A two-month-long panel series this summer provided Prep for Prep students with the opportunity to learn about a variety of top U.S. colleges and universities. Hosted by Prep for Prep’s College Guidance Office, the Summer Panel Series included six themed virtual panels, each featuring four to five institutions. Admissions representatives spoke with Prep students and families about the panel’s theme and answered questions about various topics, including the type of student support the school offers, the college application process, and student life.
This long-standing Prep College Guidance tradition has been among the most valuable resources in helping students develop and refine their prospective college list over the past two decades. In an increasingly competitive college admissions landscape, the summer panel series offers an opportunity for Prep’s rising high school seniors and their families to connect directly with admissions officers from some of the finest colleges and universities in the country to learn more about the schools and to ask any questions they may have. The topics range from STEM and business studies to social and political activism and the creative arts, exposing students to schools they may not have otherwise considered.
Unlike other visit opportunities, these panels are exclusively Prep-focused, allowing students to connect more meaningfully with admissions officers. In fact, students have often had a chance to speak with the very person who may be reviewing their application. In a time when in-person visits have been limited, these panels have allowed students to get a real sense of a school’s campus life through in-depth, thoughtful questions posed and answered.
Year after year, college admissions representatives have said that the Summer Panel Series is among the highlights of their visit season. They often reach out ahead of time to ask for dates to make sure they have it on their calendars. They always share how impressed they are by how thoughtful (and hard-hitting) Prep students' questions are. Examples of questions from this year’s panels included:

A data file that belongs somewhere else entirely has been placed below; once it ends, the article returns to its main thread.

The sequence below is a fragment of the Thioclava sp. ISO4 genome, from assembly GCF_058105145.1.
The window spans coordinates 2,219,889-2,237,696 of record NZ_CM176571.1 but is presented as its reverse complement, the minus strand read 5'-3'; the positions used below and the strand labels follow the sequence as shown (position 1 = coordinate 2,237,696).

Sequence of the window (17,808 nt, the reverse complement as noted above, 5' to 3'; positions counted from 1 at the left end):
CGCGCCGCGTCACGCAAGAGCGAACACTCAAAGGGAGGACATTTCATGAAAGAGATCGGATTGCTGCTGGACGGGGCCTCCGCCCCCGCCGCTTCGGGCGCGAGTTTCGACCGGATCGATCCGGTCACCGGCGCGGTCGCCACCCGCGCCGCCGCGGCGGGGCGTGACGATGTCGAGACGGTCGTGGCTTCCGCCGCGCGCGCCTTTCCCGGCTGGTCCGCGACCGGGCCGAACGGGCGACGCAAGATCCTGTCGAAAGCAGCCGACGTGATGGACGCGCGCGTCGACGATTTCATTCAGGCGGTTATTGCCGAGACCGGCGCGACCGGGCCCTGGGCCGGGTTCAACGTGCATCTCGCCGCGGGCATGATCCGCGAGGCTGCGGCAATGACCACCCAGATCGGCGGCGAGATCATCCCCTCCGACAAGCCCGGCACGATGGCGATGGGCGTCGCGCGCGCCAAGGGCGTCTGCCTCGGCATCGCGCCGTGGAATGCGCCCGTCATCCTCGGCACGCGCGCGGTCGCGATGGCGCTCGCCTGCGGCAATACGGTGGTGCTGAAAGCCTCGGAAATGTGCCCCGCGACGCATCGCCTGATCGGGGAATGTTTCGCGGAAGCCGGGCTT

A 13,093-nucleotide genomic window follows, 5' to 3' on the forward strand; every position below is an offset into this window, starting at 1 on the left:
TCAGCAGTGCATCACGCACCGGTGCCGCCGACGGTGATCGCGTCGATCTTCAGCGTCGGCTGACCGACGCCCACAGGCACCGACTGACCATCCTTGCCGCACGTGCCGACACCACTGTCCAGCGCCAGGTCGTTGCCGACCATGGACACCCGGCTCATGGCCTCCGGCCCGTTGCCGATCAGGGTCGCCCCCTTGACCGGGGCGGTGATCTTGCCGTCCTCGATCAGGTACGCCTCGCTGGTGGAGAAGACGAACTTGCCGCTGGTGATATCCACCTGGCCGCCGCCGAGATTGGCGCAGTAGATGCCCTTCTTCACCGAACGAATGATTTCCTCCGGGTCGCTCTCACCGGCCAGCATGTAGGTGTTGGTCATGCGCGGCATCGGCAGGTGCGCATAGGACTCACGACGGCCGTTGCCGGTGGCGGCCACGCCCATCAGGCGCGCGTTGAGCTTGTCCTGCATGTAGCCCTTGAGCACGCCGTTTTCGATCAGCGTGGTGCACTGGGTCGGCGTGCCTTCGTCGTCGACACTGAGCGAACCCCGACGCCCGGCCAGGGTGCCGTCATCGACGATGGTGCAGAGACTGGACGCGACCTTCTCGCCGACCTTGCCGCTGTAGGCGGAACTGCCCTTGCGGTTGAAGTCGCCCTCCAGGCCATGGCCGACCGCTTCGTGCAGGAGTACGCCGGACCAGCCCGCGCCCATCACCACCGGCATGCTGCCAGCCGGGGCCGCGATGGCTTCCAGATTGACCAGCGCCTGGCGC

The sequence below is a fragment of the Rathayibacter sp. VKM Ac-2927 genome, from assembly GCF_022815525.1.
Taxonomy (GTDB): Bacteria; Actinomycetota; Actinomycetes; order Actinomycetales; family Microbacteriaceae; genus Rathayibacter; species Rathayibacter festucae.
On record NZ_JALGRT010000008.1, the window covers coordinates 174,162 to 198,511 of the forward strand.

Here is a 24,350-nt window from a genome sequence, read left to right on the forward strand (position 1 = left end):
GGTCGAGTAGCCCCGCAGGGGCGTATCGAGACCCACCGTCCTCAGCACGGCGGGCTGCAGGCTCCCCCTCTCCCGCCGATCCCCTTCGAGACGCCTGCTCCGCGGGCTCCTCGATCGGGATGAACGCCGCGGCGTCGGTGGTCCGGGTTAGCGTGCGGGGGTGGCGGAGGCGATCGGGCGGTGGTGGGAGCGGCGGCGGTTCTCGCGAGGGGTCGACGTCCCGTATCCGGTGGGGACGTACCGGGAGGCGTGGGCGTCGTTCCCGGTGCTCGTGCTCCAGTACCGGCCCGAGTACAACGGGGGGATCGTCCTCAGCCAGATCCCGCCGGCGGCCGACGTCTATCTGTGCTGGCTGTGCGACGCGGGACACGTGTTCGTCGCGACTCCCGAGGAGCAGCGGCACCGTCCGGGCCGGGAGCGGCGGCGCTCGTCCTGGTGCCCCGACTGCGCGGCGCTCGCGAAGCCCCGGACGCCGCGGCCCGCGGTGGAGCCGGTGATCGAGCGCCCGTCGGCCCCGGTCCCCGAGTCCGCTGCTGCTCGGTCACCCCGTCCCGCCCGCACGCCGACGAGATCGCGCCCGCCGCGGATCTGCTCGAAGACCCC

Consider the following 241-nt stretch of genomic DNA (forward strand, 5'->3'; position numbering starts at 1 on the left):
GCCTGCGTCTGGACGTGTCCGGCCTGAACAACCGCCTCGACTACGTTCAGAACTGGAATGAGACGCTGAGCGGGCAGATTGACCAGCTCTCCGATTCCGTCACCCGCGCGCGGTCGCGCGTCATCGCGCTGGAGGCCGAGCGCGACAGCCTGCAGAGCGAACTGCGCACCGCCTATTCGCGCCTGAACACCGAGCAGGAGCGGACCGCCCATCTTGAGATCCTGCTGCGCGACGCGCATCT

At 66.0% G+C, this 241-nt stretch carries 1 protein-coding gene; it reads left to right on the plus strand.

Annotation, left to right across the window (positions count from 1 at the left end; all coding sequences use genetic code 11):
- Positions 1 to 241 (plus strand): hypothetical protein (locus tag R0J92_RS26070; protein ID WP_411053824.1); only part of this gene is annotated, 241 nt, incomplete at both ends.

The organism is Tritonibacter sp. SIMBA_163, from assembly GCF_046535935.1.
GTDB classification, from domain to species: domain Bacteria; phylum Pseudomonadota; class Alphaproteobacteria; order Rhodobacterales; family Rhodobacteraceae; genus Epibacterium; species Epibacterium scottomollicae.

“Can you share your favorite traditions that take place on your campus?”
“Looking beyond diversity numbers, how does your school support students of color on its campus?”
“What research and internship opportunities are available to students, including freshman and sophomore year?”
In addition, specific questions were asked about certain majors, dual degree programs, travel abroad, residential life, and the best food on campus.
This summer’s series included the following panels:
Liberal Arts Across the USA
A discussion on the benefits of attending a liberal arts college.
Featured schools: Amherst, Williams, Carnegie Mellon, Gettysburg, and Bowdoin.
Business as Usual - Institutions Paving the Way into the Field
How the featured schools support the next generation of business leaders.
Featured schools: Boston College, Emory, Univ. of Michigan, and Lehigh.
Scientists and Engineers Don’t Just Happen
A guide to the resources that the featured institutions provide for careers in STEM.
Featured schools: Johns Hopkins, Rice, Washington Univ. of St. Louis, and Univ. of Richmond.
Be the Change You Want to See in the World - Social and Political Activism at the Undergraduate Level
Information about programs offered by the featured institutions for students pursuing political science.
Featured schools: Princeton, Univ. of Chicago, Middlebury, and Wesleyan.
Creative Interests and the Institutions that Champion Them
Coverage of programming at the featured institutions that prepare students for careers in humanities and the arts.
Featured schools: Kenyon, Syracuse, USC, and Columbia.
Thinking Outside the East Coast Box
An introduction to school options beyond the East Coast through the campus culture and activities offered at the featured institutions.
Featured schools: Stanford, Reed, Northwestern, Vanderbilt, and Oberlin.
This program would not have been possible without the support of the following admissions representatives who shared their time and knowledge with Prep students and families:
Will Cummins, Amherst
Carolina Echenique, Williams
Jerry Morrison, Carnegie Mellon
Tyra Crosbie, Gettysburg
Claudia Marroquin, Bowdoin
Howard Singer, Boston College
Scott Allen, Emory
Jody Gore, Univ. of Michigan
Bruce Bunnick, Lehigh
Calvin Wise, Johns Hopkins
Tamara Siler, Rice
Victor Thomas, Washington Univ. of St. Louis
Mike Pina, Univ. of Richmond
Jenifer Vigilante, Princeton
Liz Schutz, Univ. of Chicago
Nicole Curvin, Middlebury
Chandra Joos, Wesleyan
Chris Renaud, Kenyon
Sofia Amparo Silva, Syracuse
Curtis Ferguson, USC
Nkima Stephenson, Columbia
Karen Blake, Stanford
Huy Trinh, Reed
Niyo Moraza-Keeswood, Northwestern
Derek Nido, Vanderbilt
Leslie Braat, Oberlin